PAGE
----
We have a class list with names, addresses, emails and phone numbers on for two of my dcs schools.
The class rep arranges it and you can opt out if you want to.

It's been really useful in the past.

lopsided Sun 09-Dec-12 19:17:32

It's all very well responding, why send cards to children you don't know? Didn't you read the responses from the op? The child has speech and understanding delays and is unlikely to be able to tell the mum many names. I think its a shame. Though its a pain I think some children like to give and receive cards.

I would get the ones he can name, then return any that he receives and ask the teacher which kids he likes or plays with and do those too.

Xenia Sun 09-Dec-12 19:23:21

Just give cards to his few friends or to those who give him cards once he has them.

On the names issue parents may well not have consented for their details to be distributed which is why parents usually draw up a list having asked parents if they want to be on it - it is very very common for ap arent to draw up a class address list and of course a parent could if they choose decline if they are unsociable or hiding from a violent partner or famous.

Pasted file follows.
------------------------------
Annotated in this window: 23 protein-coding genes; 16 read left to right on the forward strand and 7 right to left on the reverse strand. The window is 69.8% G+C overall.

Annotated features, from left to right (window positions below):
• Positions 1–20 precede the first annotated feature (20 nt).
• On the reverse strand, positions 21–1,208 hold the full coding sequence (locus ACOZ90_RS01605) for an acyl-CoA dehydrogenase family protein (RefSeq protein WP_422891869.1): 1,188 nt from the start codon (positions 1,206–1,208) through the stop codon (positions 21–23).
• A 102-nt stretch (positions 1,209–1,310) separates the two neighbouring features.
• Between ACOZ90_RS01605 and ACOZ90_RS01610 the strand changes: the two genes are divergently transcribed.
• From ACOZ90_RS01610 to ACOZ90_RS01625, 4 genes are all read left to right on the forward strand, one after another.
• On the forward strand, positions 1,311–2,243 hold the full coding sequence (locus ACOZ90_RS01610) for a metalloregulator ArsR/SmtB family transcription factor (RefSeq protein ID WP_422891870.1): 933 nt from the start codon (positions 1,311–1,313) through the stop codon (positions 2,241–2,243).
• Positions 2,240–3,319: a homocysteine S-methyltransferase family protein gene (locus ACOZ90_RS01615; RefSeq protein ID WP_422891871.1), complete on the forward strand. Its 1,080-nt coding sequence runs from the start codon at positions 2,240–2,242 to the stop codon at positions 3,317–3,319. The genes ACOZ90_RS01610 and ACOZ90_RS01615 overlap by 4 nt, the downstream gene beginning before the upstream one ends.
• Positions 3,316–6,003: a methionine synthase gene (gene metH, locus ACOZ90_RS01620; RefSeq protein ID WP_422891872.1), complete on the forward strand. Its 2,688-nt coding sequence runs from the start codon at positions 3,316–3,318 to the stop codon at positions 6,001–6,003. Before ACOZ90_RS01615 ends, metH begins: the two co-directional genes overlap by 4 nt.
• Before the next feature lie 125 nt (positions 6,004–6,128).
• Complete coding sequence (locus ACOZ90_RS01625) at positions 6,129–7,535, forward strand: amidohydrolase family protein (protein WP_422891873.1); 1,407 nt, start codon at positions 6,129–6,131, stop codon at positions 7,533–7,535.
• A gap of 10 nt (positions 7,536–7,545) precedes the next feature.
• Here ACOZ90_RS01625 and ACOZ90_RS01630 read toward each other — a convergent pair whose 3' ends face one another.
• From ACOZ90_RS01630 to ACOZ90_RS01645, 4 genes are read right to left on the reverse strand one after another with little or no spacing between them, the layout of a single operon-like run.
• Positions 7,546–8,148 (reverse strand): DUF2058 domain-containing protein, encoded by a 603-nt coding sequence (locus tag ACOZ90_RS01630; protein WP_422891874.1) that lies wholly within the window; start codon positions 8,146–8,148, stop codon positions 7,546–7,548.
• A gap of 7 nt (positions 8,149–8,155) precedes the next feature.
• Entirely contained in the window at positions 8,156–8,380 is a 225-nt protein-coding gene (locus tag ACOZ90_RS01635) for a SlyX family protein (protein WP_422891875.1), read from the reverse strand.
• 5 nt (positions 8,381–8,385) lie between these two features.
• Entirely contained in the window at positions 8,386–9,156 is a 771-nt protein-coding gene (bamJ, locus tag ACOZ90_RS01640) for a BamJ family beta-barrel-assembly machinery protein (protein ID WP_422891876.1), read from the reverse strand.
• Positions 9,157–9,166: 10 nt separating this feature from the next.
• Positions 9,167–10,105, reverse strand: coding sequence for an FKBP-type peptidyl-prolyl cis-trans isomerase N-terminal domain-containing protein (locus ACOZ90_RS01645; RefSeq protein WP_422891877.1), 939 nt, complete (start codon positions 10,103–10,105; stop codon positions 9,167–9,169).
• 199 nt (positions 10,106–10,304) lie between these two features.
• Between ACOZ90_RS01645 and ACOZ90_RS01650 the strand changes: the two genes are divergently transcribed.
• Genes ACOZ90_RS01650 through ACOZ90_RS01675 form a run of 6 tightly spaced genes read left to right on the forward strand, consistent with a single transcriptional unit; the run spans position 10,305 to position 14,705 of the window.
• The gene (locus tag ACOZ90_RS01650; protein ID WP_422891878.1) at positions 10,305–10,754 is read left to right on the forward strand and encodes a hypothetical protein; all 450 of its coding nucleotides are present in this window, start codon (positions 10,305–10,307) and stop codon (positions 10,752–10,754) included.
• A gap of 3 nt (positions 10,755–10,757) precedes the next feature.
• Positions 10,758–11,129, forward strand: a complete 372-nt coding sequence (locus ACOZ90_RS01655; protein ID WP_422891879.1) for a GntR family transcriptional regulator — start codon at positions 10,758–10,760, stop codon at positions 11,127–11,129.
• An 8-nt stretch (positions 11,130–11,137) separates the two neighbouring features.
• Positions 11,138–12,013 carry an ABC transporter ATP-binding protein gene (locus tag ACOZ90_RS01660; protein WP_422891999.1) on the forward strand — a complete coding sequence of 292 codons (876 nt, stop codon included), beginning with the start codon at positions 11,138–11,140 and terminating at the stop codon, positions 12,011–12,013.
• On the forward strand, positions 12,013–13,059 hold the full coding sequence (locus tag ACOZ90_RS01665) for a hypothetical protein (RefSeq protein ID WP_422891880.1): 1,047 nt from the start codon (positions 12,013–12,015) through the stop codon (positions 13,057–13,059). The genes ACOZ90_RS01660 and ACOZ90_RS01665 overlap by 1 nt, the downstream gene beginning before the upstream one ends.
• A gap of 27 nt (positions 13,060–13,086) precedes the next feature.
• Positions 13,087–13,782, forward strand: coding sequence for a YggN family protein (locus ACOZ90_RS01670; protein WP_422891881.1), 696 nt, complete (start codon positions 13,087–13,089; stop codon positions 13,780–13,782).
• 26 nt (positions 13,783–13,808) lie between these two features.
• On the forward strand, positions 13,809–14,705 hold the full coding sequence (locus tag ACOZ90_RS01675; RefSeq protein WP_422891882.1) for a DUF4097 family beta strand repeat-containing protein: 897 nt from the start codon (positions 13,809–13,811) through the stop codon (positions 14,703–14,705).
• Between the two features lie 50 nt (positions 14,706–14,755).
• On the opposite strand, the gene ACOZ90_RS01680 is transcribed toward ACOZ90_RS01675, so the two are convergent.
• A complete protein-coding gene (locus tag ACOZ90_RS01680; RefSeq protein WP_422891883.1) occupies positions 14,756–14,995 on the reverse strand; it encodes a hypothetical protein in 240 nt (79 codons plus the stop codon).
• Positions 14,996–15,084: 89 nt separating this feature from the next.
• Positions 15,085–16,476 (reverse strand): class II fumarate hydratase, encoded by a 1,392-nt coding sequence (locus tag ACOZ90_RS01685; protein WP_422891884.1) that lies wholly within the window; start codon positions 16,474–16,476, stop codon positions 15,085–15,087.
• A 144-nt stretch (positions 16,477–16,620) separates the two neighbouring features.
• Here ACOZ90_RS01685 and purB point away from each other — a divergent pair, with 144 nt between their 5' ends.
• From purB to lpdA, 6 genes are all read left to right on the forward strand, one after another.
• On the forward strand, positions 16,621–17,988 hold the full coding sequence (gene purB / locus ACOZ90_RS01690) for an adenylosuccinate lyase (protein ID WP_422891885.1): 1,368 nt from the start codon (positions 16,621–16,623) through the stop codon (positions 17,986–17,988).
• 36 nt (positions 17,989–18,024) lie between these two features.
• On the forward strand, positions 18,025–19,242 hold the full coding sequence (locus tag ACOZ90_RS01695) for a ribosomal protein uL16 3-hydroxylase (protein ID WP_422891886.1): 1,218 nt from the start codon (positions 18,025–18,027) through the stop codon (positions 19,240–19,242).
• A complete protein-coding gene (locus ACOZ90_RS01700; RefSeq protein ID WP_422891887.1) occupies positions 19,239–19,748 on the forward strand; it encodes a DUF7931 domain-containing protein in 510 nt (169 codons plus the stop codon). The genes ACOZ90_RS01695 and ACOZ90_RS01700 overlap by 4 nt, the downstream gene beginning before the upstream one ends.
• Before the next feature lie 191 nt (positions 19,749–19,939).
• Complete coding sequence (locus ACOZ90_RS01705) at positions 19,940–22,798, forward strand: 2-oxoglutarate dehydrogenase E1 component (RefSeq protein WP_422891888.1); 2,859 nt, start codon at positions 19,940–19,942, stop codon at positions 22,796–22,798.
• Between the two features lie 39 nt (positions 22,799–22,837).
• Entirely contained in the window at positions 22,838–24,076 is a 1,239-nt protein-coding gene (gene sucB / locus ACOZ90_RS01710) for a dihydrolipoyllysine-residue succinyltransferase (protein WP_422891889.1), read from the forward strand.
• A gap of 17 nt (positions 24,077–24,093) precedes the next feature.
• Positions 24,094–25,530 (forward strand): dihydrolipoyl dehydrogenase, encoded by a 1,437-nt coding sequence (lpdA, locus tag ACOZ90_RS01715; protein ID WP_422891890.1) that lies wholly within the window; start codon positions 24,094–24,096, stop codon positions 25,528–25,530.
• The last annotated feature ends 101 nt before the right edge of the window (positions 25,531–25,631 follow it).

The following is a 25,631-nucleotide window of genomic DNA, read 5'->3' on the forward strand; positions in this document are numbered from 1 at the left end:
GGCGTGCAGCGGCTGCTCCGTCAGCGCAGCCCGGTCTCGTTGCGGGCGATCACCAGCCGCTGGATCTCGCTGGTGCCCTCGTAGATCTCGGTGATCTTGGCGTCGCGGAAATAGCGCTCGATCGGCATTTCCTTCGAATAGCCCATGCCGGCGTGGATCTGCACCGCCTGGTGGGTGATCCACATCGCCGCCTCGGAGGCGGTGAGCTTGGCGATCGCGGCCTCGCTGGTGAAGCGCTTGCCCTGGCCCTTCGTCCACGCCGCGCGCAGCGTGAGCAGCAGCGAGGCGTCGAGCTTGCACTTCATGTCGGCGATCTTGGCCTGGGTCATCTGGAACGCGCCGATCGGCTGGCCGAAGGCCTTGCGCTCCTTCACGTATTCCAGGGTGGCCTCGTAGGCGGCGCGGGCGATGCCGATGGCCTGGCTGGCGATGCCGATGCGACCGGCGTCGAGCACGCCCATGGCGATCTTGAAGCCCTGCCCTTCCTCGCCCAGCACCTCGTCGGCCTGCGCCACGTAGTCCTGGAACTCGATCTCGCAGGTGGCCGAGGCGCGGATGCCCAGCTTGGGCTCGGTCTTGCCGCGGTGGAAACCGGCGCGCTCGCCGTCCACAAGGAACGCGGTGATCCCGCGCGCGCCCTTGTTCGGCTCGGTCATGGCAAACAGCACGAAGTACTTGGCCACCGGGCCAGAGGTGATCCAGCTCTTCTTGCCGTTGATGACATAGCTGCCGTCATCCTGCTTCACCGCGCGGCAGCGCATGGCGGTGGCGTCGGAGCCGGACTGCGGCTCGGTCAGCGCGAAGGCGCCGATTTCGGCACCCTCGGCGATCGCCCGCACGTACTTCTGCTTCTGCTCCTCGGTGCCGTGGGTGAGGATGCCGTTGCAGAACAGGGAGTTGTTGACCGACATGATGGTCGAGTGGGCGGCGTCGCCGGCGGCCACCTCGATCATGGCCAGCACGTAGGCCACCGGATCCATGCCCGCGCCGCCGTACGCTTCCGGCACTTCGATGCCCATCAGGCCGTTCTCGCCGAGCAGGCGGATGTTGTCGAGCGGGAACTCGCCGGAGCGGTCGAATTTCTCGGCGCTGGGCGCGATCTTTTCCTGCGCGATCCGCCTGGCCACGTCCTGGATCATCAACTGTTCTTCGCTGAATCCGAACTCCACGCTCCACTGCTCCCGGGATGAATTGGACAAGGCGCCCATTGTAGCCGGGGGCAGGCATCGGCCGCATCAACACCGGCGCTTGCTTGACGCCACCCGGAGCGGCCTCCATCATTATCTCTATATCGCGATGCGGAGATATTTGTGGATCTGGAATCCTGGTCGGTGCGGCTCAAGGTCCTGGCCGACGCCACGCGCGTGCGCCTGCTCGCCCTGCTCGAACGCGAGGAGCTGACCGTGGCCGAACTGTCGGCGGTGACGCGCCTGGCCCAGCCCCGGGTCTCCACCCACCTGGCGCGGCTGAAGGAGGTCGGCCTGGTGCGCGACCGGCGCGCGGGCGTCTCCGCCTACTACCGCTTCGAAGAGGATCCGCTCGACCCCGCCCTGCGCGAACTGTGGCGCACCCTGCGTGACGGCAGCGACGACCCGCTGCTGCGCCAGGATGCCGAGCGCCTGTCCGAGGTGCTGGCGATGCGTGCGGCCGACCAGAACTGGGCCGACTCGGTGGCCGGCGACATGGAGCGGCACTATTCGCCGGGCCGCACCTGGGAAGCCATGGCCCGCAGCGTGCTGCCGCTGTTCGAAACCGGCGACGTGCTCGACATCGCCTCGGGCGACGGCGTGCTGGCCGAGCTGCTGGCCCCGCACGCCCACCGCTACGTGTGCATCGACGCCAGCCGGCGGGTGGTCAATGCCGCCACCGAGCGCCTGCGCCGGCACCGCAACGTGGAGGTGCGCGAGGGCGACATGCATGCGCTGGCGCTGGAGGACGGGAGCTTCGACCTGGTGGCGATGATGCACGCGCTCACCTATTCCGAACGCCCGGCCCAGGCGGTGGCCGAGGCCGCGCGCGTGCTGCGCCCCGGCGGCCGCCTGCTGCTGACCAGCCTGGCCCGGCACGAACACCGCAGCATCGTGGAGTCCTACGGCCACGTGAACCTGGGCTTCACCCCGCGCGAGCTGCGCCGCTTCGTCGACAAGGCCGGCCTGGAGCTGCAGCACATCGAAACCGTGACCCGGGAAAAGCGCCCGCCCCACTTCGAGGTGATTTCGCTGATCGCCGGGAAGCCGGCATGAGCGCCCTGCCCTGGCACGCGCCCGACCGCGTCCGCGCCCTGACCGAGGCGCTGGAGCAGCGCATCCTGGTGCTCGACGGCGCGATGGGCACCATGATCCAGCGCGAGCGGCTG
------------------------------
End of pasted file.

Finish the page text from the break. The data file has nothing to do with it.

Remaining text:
exoticfruits Sun 09-Dec-12 19:25:48

Ask DC who he wants to send cards to and write them-simple! I can't think why he wants to do the whole class.

exoticfruits Sun 09-Dec-12 19:26:44

If he can't give you the name it is a good indication that it isn't a friend and he doesn't need a card for them!

CaptainNancy Sun 09-Dec-12 19:26:50

We're given a list with forenames only, on request only. Sure, my DD could have told me everyone in her form when she was reception, probably everyone in the other form too... DS, not a clue, probably couldn't tell you who he'd sat next to that day!

Startail Sun 09-Dec-12 19:54:38

You just need to speak to the parent who does teas for the PTA, they always know everyone.

Or you need DS to find your classes equivalent of DD2, who knew everyone's name at the nursery she went to one day a week when she was 3.

Personally I'd be very tempted to write the HT a very strongly worded note, since this sort of rubbish really discriminates against DCs like DD1 (who's dyslexic and has real trouble with faces and names), she'd want to be friendly, but end up getting made fun of because she'd get mixed up, call Bill, Ben, miss spell someone or forget someone.
Also we have split years and I always forgot one very tall, slightly older looking girl was actually in DD1s year.

Likewise working parents who don't live at the school gate don't know every one either.